David's research is centred around English instrumental music of the late sixteenth and early seventeenth centuries. In particular, he has developed research expertise in the editing of music for scholarly editions, and has reflected on methodological questions relating to his own editions of music by Peter Philips (1560/61-1628) and Richard Dering (c.1580-1630) for Musica Britannica.
David considers music in the cultural context of its time, distinguishing traditions of domestic keyboard practice from professional ones, and arguing for a reappraisal the keyboard culture of seventeenth-century England. Moving away from old notions involving the influence of one composer on the next, he sees the production of instrumental music as relying on networks of composers, scribes and players which interconnect with broader religious and social networks. Much of David’s research is caught up in the religious and political turmoil of the late sixteenth and early seventeenth centuries which resulted in English Catholic composers such as Peter Philips (1560/61–1628) and Richard Dering (c.1580–1630) living and working on the Continent.
David has a longstanding interest in historical performance practice, and considers the critical editing of music to be very closely related to issues of performance when it takes into consideration the role of scribe-players on the texts that have come down to us.
David performs the music he has researched, including Exiled, a recording on which he plays keyboard works by Peter Philips alongside consort music performed by internationally acclaimed Rose Consort of Viols, who are joined by the Choir of King's College, Aberdeen, in some motets which David directs.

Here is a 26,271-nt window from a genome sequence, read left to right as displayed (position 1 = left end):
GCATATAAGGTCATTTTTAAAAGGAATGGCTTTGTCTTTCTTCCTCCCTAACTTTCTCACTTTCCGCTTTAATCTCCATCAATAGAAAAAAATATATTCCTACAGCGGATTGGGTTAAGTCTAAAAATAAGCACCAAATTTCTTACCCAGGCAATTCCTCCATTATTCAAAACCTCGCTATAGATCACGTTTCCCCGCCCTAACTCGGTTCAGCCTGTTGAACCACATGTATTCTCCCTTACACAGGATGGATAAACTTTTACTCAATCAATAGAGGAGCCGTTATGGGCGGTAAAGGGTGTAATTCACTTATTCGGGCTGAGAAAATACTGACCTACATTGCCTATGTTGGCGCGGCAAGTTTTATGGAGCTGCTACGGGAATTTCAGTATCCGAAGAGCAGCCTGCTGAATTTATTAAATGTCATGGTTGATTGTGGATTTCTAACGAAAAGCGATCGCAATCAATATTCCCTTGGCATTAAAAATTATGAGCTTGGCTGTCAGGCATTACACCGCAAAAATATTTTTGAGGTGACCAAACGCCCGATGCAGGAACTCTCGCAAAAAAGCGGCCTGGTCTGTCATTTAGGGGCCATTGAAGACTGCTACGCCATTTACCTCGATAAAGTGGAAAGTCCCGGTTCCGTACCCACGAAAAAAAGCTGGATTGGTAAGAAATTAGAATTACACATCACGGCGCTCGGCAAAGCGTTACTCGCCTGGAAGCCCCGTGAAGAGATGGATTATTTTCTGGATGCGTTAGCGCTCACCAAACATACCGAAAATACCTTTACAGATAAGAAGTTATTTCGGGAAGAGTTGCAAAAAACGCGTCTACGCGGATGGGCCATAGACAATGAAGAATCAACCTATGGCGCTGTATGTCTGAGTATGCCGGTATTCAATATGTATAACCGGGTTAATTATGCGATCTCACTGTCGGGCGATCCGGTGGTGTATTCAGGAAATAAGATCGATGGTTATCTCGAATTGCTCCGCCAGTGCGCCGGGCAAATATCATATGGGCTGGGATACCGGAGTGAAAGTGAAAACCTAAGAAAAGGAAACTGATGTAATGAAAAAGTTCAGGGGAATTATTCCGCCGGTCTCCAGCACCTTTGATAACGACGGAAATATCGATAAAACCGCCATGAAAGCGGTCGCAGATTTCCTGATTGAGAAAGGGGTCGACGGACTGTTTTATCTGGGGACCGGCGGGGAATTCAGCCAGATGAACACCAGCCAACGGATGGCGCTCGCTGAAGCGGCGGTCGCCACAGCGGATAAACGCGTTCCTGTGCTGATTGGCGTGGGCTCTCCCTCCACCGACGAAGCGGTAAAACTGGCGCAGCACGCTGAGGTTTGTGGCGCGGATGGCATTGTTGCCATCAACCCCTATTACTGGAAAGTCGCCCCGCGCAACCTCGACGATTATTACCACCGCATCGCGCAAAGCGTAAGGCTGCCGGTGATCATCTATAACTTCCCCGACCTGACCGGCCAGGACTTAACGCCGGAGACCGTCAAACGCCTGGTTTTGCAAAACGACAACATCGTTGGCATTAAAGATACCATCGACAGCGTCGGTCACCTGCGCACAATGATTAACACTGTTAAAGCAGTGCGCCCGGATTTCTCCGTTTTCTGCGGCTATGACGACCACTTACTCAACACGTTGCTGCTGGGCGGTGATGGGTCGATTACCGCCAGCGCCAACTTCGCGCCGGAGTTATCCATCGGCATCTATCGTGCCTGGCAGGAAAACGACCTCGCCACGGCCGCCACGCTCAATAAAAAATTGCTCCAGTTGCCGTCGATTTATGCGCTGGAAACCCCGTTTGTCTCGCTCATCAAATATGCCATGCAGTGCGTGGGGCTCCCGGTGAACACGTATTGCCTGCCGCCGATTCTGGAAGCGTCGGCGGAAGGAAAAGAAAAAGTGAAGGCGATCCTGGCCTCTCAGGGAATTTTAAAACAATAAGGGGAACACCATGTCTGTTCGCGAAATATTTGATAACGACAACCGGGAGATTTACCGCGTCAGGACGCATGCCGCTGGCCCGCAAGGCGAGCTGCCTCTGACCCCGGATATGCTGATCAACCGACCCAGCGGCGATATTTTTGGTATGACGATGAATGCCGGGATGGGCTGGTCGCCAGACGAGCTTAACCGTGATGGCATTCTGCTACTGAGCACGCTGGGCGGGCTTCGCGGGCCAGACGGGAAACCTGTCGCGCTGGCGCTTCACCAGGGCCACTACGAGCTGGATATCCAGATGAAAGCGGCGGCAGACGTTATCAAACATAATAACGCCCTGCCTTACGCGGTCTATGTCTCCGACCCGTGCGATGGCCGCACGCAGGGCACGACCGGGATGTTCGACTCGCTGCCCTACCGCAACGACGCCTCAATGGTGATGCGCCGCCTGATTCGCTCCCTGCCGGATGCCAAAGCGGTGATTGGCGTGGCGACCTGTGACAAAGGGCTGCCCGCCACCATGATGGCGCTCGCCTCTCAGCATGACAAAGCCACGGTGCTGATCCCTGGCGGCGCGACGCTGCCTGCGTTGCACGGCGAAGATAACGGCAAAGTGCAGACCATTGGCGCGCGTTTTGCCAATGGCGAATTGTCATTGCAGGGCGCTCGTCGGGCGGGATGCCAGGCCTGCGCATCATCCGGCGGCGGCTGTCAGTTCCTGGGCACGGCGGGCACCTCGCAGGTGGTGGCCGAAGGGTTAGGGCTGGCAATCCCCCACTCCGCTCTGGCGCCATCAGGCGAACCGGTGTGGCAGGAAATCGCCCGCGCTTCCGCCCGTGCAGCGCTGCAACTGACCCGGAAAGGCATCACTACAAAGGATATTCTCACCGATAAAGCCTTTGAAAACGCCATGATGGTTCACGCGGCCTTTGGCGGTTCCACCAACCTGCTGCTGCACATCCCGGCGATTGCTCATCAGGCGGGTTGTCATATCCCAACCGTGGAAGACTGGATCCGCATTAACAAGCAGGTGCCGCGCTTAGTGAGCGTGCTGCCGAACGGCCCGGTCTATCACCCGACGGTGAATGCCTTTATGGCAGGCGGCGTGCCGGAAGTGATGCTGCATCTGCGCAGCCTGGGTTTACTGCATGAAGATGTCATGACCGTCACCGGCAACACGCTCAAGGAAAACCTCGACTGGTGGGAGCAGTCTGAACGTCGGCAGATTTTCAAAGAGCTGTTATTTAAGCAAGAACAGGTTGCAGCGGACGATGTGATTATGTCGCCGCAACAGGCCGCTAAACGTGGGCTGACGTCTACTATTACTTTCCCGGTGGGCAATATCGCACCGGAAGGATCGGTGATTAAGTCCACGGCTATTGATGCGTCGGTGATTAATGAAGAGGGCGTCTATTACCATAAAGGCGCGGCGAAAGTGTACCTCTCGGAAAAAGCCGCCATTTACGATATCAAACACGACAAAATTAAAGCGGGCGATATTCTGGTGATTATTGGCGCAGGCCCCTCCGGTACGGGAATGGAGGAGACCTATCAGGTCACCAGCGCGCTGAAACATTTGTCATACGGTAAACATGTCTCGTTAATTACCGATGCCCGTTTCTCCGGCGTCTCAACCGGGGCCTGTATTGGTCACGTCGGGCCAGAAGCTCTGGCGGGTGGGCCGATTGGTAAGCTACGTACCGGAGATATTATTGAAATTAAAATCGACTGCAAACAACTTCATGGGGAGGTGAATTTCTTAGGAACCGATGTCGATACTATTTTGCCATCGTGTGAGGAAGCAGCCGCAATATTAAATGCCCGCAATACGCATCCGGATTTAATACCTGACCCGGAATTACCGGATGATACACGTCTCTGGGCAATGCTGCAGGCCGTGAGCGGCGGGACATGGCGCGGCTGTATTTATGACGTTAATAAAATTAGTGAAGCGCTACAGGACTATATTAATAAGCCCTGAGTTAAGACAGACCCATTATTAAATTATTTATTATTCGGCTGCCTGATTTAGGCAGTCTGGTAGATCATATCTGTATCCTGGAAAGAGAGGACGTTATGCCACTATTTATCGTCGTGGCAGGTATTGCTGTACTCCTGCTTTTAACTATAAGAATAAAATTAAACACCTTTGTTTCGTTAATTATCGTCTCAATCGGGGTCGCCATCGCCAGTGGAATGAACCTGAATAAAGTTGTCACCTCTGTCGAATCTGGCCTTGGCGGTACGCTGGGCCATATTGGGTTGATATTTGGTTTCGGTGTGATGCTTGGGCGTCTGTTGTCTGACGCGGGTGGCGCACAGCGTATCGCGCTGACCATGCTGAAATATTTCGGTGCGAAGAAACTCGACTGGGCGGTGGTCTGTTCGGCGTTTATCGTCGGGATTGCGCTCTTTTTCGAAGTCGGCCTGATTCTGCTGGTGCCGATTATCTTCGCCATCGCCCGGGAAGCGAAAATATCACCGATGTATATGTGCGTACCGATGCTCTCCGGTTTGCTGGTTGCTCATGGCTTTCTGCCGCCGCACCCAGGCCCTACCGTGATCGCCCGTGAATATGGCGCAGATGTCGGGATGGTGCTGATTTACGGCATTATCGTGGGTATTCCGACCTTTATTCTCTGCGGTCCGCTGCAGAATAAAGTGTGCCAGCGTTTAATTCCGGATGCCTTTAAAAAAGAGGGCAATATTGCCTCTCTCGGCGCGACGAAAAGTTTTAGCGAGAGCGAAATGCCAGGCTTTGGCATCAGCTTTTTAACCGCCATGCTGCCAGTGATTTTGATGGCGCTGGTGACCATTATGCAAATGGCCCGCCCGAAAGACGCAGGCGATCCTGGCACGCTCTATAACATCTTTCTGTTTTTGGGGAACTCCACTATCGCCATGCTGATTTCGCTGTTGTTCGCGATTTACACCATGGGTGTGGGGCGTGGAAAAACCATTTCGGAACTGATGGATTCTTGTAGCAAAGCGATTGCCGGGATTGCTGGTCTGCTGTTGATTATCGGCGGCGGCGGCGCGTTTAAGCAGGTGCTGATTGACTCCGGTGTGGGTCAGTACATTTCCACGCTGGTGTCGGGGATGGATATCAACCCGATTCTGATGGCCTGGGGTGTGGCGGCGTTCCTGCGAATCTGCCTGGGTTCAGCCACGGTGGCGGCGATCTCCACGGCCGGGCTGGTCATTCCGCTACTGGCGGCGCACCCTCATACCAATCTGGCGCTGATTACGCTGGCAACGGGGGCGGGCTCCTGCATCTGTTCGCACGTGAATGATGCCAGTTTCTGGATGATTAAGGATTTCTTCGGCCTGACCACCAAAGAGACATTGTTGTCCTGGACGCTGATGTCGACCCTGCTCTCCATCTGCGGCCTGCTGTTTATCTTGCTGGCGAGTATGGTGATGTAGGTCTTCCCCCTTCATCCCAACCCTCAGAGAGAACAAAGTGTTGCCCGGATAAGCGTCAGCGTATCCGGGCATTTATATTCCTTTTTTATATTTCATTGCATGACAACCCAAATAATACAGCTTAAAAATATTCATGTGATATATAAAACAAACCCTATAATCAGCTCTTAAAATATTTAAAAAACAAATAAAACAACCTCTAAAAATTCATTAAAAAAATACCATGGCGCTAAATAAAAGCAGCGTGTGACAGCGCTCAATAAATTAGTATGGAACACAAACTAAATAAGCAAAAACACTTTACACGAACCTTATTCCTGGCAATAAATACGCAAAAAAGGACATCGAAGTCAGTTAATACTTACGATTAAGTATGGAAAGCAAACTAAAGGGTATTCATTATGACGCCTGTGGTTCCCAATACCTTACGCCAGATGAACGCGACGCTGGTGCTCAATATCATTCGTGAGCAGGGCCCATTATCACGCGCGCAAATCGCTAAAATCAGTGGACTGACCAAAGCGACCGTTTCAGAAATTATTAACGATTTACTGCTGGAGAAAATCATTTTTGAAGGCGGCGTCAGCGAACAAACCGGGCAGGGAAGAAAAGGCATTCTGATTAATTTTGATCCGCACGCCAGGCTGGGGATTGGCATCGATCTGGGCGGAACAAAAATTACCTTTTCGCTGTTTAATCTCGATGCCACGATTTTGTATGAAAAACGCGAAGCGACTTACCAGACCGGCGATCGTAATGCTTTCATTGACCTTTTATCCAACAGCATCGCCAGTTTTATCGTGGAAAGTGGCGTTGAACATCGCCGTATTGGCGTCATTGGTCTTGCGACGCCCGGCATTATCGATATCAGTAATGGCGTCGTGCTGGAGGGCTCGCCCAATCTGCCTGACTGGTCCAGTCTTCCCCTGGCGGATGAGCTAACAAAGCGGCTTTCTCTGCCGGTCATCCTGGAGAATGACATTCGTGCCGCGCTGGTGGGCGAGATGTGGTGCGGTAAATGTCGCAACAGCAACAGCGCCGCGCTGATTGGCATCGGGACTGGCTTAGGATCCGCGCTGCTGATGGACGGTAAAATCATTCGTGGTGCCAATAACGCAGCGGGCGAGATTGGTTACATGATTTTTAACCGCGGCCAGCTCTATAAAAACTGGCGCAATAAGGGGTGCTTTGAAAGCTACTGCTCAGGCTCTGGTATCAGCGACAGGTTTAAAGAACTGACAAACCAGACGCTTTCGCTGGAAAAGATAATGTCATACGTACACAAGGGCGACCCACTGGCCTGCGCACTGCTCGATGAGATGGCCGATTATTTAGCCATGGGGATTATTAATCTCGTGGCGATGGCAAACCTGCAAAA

Previous research students of mine have worked on topics ranging from the revival of music in the worship of the Catholic Church in Scotland, 1789-1829, to the organ music of J.S. Bach, to the secular vocal music of Cornelis Verdonck (1563/4-1625).
I welcome PhD projects in the broad areas of
- Early English instrumental music (keyboard, lute, consort)
- Keyboard music
- Scottish music
Research Student Supervision InterestsPrevious research students of mine have worked on topics ranging from the revival of music in the worship of the Catholic Church in Scotland, 1789-1829, to the organ music of J.S. Bach, to the secular vocal music of Cornelis Verdonck (1563/4-1625). I welcome PhD projects in the broad areas of Early English instrumental music (keyboard, lute, consort) Keyboard music Scottish music
DPhil, Music, University of Oxford
The Instrumental Music of Peter Philips: its Sources, Dissemination and Style
MA, Music, University of Oxford
BA (Hons), Music, University of Oxford
Performer's Dilpoma, LTCL